There is considerable uncertainty surrounding the future of the Medicaid program. At the end of June the federal government’s enhanced Medicaid reimbursement rate to the states ended. The loss of these federal funds has left states clamoring for additional ways to reduce their Medicaid budgets. At the same time, most Americans are keenly aware that the federal government is trying to get a grip on its budget deficit. According to a recent Wall Street Journal report, this confluence of budget pressures has forced the Obama administration and congressional Republicans to consider cuts to the Medicaid program that may have not been on the table in previous budget negotiations. In a continuation of our series on the implications of the Medicaid budget crunch, this post will consider some of the providers that may suffer the most from the uncertainty surrounding state Medicaid budgets and the implications of the budget uncertainty for patients and the wider healthcare industry.
Not surprisingly, healthcare providers who accept Medicaid patients are some of the biggest losers when states have to cut their Medicaid budgets. As noted in Part II of our series, since the start of the recession every state has either frozen or reduced provider rates for at least some Medicaid providers. Part I of our series highlighted some of the proposed rate cuts in Nevada and other states are proposing similar cuts. For example Indiana recently extended a 5 percent rate cut for a number of services including inpatient and outpatient hospital services, home health services, non-hospital radiology providers, and skilled nursing facilities through June of 2013. California wants to implement even steeper cuts, reducing reimbursement rates for a number of providers including certain hospitals, physicians, and long-term care facilities by 10 percent.
As a recent article highlighting the impact of MediCal (the California Medicaid program) on the ambulance industry demonstrates, these cuts ripple across the entire healthcare system. In California, the average cost of an ambulance trip ranges between $586 and $673. California’s Medicaid program pays a quarter of this price, a rate that recent budget cuts will reduce by another 10%. This means that ambulance services have to shift costs, almost doubling the average rates that private payers pay for ambulance services to $1200.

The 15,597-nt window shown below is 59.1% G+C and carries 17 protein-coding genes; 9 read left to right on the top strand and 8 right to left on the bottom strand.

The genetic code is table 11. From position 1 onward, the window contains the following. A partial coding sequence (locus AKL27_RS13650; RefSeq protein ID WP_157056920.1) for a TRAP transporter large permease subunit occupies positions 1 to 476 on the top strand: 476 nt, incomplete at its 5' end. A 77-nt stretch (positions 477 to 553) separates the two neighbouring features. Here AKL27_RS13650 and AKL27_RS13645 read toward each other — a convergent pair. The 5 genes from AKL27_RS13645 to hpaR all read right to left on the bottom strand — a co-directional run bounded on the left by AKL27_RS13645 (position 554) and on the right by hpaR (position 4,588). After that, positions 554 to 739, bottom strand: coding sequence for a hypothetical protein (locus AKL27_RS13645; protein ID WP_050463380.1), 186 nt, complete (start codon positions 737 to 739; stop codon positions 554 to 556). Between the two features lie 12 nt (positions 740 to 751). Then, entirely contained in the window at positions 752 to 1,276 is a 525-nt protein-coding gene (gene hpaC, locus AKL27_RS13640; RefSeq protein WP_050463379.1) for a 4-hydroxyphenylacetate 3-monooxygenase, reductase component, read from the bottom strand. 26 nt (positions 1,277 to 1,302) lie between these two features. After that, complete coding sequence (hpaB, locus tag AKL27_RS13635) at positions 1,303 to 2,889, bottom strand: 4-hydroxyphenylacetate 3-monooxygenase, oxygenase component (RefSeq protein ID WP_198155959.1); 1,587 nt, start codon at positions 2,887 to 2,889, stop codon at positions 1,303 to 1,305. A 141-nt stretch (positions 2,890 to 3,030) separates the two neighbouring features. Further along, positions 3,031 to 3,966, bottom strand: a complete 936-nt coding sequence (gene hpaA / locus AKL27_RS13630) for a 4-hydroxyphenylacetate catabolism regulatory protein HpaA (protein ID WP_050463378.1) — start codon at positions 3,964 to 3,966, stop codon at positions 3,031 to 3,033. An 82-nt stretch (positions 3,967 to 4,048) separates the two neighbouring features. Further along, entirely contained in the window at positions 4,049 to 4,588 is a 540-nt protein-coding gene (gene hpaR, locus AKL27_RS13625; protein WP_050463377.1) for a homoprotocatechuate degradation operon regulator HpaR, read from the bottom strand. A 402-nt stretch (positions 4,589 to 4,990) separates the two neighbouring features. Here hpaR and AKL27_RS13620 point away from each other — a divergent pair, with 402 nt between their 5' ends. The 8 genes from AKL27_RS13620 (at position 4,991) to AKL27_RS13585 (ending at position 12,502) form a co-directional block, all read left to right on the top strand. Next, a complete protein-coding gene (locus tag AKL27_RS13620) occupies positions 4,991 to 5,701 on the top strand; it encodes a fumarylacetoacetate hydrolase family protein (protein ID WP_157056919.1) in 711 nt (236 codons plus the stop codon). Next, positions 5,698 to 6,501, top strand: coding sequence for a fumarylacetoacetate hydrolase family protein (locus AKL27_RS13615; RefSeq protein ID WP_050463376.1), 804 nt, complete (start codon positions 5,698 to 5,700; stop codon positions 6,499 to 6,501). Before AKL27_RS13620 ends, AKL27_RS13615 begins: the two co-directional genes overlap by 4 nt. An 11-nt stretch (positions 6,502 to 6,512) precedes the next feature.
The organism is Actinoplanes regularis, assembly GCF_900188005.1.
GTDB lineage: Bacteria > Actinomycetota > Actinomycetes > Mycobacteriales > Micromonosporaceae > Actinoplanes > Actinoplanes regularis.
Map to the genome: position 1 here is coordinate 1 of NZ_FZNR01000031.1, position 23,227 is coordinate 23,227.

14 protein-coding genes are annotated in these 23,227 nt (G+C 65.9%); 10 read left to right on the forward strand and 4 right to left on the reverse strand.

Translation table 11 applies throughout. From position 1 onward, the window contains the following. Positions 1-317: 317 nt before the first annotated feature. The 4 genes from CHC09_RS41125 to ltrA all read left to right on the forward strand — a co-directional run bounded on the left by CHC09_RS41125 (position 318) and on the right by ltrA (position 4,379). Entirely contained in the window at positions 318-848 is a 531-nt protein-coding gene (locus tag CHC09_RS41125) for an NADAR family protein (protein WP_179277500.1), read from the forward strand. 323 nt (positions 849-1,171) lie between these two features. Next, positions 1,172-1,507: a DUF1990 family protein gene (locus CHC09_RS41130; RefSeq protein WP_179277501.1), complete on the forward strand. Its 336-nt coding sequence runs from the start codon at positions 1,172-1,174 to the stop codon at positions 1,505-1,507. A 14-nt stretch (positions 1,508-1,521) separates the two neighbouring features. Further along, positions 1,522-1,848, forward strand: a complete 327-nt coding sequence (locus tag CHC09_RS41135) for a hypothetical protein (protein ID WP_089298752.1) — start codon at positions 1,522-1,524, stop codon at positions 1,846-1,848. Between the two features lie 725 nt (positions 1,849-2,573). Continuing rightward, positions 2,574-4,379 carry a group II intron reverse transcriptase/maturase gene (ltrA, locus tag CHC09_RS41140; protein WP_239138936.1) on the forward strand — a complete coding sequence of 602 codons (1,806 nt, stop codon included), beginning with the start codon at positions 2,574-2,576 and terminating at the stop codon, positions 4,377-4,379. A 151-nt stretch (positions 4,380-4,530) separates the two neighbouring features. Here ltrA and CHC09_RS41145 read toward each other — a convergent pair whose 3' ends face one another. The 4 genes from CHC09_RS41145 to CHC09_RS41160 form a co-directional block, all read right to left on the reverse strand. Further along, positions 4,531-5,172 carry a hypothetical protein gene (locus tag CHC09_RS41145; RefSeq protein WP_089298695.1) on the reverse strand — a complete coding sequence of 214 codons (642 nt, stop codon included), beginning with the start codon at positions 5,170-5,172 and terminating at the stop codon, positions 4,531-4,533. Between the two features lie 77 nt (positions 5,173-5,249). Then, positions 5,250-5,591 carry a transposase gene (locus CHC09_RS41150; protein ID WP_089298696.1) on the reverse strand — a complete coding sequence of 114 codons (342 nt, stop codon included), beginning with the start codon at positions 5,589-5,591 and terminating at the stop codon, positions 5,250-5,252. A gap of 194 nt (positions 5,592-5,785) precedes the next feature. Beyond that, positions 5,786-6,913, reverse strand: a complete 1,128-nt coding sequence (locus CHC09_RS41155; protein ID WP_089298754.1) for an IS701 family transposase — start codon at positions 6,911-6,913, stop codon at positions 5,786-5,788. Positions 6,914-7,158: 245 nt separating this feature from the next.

However, there are signs that, in the future, states will not be able to rely so heavily on provider rate cuts to balance their budgets. In California, providers and patients sued the state to stop a series of MediCal cuts the legislature enacted in 2008 and 2009. A federal district court judge and the Ninth Circuit Court of Appeals found for the plaintiffs and enjoined the rate cuts. The courts held that the cut violated federal law requiring MediCal reimbursements to attract enough physicians to meet the needs of patients. The Supreme Court recently agreed to hear the case. Oral arguments are set for this coming fall and a final decision is expected in the spring of 2012.
The Obama administration is also taking steps to make it harder for states to cut the rates that they pay to Medicaid providers. In May, the administration proposed a new regulation that would create additional administrative hurdles through which states would have to jump to cut Medicaid provider rates. Among other things, the regulations would require states to show that patients have sufficient access to care before states can cut provider rates. This rule, and, potentially, the California court action, could at least blunt the effect of the Medicaid budget crunch on some providers. States would probably still be able to reduce provider rates to control their Medicaid budgets, but they would also have to consider other option that might make the impact on provider rates less severe.